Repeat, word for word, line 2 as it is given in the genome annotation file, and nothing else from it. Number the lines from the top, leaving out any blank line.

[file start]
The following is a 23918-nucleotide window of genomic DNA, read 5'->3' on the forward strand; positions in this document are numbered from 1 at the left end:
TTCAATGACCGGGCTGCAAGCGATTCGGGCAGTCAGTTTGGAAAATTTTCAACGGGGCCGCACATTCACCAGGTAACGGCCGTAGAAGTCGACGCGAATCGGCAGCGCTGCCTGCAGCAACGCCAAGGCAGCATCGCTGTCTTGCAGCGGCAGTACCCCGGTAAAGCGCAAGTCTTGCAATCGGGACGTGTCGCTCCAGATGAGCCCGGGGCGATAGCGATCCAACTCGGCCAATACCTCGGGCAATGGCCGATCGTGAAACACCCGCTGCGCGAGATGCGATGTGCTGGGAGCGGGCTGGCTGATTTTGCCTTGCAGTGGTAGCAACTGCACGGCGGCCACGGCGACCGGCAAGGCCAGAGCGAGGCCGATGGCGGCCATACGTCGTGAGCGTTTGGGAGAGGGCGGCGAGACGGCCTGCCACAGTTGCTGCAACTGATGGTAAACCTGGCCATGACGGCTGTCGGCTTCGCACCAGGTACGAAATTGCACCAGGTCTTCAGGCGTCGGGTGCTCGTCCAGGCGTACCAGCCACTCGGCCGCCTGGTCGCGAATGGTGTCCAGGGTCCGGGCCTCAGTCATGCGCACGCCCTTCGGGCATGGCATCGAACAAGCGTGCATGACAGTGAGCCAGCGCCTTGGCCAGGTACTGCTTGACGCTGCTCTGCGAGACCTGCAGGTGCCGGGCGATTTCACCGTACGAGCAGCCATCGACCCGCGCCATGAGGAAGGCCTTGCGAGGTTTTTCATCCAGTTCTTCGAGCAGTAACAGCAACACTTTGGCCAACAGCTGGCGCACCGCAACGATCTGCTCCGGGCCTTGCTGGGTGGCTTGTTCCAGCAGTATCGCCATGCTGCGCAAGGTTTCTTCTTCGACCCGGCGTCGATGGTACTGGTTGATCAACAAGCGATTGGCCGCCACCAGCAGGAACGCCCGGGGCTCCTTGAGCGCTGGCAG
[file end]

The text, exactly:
TTCAATGACCGGGCTGCAAGCGATTCGGGCAGTCAGTTTGGAAAATTTTCAACGGGGCCGCACATTCACCAGGTAACGGCCGTAGAAGTCGACGCGAATCGGCAGCGCTGCCTGCAGCAACGCCAAGGCAGCATCGCTGTCTTGCAGCGGCAGTACCCCGGTAAAGCGCAAGTCTTGCAATCGGGACGTGTCGCTCCAGATGAGCCCGGGGCGATAGCGATCCAACTCGGCCAATACCTCGGGCAATGGCCGATCGTGAAACACCCGCTGCGCGAGATGCGATGTGCTGGGAGCGGGCTGGCTGATTTTGCCTTGCAGTGGTAGCAACTGCACGGCGGCCACGGCGACCGGCAAGGCCAGAGCGAGGCCGATGGCGGCCATACGTCGTGAGCGTTTGGGAGAGGGCGGCGAGACGGCCTGCCACAGTTGCTGCAACTGATGGTAAACCTGGCCATGACGGCTGTCGGCTTCGCACCAGGTACGAAATTGCACCAGGTCTTCAGGCGTCGGGTGCTCGTCCAGGCGTACCAGCCACTCGGCCGCCTGGTCGCGAATGGTGTCCAGGGTCCGGGCCTCAGTCATGCGCACGCCCTTCGGGCATGGCATCGAACAAGCGTGCATGACAGTGAGCCAGCGCCTTGGCCAGGTACTGCTTGACGCTGCTCTGCGAGACCTGCAGGTGCCGGGCGATTTCACCGTACGAGCAGCCATCGACCCGCGCCATGAGGAAGGCCTTGCGAGGTTTTTCATCCAGTTCTTCGAGCAGTAACAGCAACACTTTGGCCAACAGCTGGCGCACCGCAACGATCTGCTCCGGGCCTTGCTGGGTGGCTTGTTCCAGCAGTATCGCCATGCTGCGCAAGGTTTCTTCTTCGACCCGGCGTCGATGGTACTGGTTGATCAACAAGCGATTGGCCGCCACCAGCAGGAACGCCCGGGGCTCCTTGAGCGCTGGCAG